Three Common Myths About Big Data Success

Loraine Lawson

The three fairly pervasive ideas about what it takes to succeed with Big Data:

  1. You absolutely need Hadoop, or at least some sort of NoSQL, in-memory, new-fangled approach to data.
  2. Legacy systems like data warehouses are irrelevant.
  3. Don’t even think about Big Data until you’ve hired a consultant or data scientists.

All are misconceptions, according to Tom Davenport, the President’s Distinguished Professor of IT and Management at Babson College, a research fellow at the MIT Center for Digital Business, co-founder of the International Institute for Analytics, and senior advisor to Deloitte Analytics and, to simplify, a well-respected analytics-brainiac.

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The Hadoop Challenge for Business Intelligence and Analytics Users

Davenport draws on interviews with 15 organizations to go mythbusting in a recent Harvard Business Review Blog post. The organizations come from a variety of industries, but it’s worth noting that he did obtain most of his interview contacts from Teradata Aster, which also sponsored his study. That said, Davenport asserts that the company “did not influence the outcome of the study or the content of this document.”


It’s hard to see how that wouldn’t influence the study, since Teradata Aster is one of the “data discovery platforms” many of those interviewed rely on for their Big Data projects.

Just because there’s an innate bias doesn’t make this useless, though. For one thing, lots of companies are in the same predicament when it comes to Big Data: They have invested in legacy data warehouses, they have staff expertise in SQL programming, and they want to effectively leverage both with Big Data.

The surprisingly good news is, Davenport found that these tools do help companies program Big Data applications with existing languages — most importantly, SQL.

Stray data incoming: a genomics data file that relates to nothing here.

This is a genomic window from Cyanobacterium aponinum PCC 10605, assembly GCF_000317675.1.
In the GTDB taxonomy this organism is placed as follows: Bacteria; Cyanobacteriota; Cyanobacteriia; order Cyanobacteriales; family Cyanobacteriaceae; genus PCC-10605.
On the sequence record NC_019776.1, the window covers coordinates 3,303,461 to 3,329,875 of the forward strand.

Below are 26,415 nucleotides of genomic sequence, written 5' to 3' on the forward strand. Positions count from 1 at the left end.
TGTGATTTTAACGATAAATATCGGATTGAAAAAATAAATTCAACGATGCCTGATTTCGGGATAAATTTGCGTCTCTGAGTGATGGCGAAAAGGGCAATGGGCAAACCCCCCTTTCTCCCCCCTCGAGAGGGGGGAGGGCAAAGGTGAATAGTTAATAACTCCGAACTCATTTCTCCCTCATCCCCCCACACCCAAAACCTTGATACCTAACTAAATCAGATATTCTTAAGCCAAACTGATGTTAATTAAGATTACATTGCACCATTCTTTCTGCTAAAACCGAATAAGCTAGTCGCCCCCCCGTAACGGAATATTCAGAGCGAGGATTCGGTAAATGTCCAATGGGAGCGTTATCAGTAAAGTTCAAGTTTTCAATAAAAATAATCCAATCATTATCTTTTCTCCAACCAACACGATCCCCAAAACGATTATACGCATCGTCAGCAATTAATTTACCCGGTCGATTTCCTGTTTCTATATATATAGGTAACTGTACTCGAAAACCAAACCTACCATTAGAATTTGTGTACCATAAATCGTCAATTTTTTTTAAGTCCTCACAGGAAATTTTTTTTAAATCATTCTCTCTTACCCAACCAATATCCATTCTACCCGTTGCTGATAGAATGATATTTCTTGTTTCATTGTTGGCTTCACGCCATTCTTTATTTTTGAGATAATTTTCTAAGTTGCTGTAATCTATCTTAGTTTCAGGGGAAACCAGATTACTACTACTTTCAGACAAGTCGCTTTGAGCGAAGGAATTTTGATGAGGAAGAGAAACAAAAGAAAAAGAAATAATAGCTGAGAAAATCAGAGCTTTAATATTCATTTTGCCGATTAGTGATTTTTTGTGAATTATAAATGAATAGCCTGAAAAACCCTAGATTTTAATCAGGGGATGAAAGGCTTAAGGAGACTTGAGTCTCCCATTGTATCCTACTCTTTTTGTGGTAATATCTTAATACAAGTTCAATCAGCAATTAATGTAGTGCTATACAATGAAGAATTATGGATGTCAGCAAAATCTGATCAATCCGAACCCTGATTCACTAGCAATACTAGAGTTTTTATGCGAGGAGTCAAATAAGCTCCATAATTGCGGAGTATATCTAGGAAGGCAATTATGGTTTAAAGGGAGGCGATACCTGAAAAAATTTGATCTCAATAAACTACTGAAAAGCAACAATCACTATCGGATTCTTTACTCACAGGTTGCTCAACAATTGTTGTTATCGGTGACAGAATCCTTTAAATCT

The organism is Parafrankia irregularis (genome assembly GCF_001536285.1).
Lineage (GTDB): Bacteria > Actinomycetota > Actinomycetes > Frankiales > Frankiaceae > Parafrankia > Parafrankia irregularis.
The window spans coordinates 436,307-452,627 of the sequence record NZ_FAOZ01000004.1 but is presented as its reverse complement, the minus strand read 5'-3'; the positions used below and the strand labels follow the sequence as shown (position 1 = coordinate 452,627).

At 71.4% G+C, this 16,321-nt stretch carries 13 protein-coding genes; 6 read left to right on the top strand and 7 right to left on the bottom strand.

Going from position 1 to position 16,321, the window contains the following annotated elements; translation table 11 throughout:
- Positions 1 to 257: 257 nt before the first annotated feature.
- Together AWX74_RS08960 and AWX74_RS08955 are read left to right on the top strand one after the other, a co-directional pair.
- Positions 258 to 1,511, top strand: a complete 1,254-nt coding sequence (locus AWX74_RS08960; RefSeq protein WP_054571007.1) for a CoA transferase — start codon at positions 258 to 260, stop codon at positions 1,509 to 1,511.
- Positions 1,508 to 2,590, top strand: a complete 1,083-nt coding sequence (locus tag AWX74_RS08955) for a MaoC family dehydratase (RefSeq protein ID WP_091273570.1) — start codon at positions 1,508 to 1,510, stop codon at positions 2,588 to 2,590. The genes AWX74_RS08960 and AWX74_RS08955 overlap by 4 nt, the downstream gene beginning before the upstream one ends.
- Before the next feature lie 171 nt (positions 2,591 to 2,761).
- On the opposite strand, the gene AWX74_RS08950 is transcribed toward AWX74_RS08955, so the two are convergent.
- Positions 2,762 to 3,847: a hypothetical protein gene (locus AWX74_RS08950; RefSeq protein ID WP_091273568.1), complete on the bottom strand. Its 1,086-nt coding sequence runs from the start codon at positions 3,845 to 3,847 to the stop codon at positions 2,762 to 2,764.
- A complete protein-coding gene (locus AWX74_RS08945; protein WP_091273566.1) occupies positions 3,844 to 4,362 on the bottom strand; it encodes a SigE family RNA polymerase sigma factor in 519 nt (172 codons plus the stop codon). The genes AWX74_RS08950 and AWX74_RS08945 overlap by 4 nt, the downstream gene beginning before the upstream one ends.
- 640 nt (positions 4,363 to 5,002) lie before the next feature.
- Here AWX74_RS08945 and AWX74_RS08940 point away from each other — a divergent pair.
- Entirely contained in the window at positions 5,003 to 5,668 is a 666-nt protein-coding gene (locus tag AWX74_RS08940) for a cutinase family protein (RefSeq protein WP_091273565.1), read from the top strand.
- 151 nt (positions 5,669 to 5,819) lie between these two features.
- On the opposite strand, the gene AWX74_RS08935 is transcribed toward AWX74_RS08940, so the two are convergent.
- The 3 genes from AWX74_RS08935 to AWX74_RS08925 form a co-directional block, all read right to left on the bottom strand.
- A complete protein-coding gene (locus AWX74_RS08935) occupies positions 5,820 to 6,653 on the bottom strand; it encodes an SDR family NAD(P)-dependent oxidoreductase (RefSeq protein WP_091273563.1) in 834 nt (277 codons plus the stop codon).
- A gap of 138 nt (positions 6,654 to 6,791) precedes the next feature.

“I also learned that companies with existing data warehouse environments tend to create value faster with big data projects than those without them,” he writes. “Your existing analytical tools—SAS, SPSS, R—will also still be useful with big data.”

Likewise, large companies say existing IT staff are instrumental in Big Data implementations, particularly when they’re teamed up with people with additional expertise.

“The large companies I interviewed about big data projects said they were not hiring Ph.D. level data scientists on a large scale. Instead they were forming teams of people with quantitative, computational, or business expertise backgrounds,” he said. “They felt the need to educate some of the project team members on big data technologies such as Hadoop and scripting languages. But they were not in desperate straits from a big data talent perspective.”

Davenport also says sound project management practices, a clear business objective and change management expertise are significant traits of successful Big Data implementations.

It’s worth noting that Phil Simon, a business consultant and author, disagrees slightly with Davenport in the comments. His contention is that Big Data works best when it’s embedded into an organization’s DNA. I shared some of his views in “Three Signs You’re Not Ready for Big Data.” You can also read his previous HBRB post.

If you’d like to find out how organizations are leveraging legacy skills and investments with Big Data, you might also check out Davenport’s report. The executive summary is beefy and available for free download. It includes a list of the typical applications for Big Data and a checklist of capabilities to consider when investing in discovery platforms.



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